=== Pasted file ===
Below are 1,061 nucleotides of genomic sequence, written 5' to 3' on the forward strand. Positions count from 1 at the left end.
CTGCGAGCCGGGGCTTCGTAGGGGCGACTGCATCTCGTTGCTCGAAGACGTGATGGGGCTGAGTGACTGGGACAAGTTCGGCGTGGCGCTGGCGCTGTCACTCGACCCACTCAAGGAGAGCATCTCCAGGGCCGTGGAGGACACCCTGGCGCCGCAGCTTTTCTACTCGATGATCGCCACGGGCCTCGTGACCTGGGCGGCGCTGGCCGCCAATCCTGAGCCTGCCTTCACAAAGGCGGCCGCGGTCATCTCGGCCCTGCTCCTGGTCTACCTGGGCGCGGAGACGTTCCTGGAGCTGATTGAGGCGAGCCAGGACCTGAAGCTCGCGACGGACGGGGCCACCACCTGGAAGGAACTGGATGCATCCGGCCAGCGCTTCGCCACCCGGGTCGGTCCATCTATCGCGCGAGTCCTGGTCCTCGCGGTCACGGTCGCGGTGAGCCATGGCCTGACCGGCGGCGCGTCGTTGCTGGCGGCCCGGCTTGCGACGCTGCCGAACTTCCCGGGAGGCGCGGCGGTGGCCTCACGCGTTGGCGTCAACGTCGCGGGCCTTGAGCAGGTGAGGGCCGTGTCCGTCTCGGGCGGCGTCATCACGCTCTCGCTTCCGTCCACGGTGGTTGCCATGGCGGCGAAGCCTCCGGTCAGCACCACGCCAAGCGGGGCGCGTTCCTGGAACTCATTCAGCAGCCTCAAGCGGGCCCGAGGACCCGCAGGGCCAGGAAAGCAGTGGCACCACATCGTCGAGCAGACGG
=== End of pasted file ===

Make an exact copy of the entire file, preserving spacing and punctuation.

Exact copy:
Below are 1,061 nucleotides of genomic sequence, written 5' to 3' on the forward strand. Positions count from 1 at the left end.
CTGCGAGCCGGGGCTTCGTAGGGGCGACTGCATCTCGTTGCTCGAAGACGTGATGGGGCTGAGTGACTGGGACAAGTTCGGCGTGGCGCTGGCGCTGTCACTCGACCCACTCAAGGAGAGCATCTCCAGGGCCGTGGAGGACACCCTGGCGCCGCAGCTTTTCTACTCGATGATCGCCACGGGCCTCGTGACCTGGGCGGCGCTGGCCGCCAATCCTGAGCCTGCCTTCACAAAGGCGGCCGCGGTCATCTCGGCCCTGCTCCTGGTCTACCTGGGCGCGGAGACGTTCCTGGAGCTGATTGAGGCGAGCCAGGACCTGAAGCTCGCGACGGACGGGGCCACCACCTGGAAGGAACTGGATGCATCCGGCCAGCGCTTCGCCACCCGGGTCGGTCCATCTATCGCGCGAGTCCTGGTCCTCGCGGTCACGGTCGCGGTGAGCCATGGCCTGACCGGCGGCGCGTCGTTGCTGGCGGCCCGGCTTGCGACGCTGCCGAACTTCCCGGGAGGCGCGGCGGTGGCCTCACGCGTTGGCGTCAACGTCGCGGGCCTTGAGCAGGTGAGGGCCGTGTCCGTCTCGGGCGGCGTCATCACGCTCTCGCTTCCGTCCACGGTGGTTGCCATGGCGGCGAAGCCTCCGGTCAGCACCACGCCAAGCGGGGCGCGTTCCTGGAACTCATTCAGCAGCCTCAAGCGGGCCCGAGGACCCGCAGGGCCAGGAAAGCAGTGGCACCACATCGTCGAGCAGACGG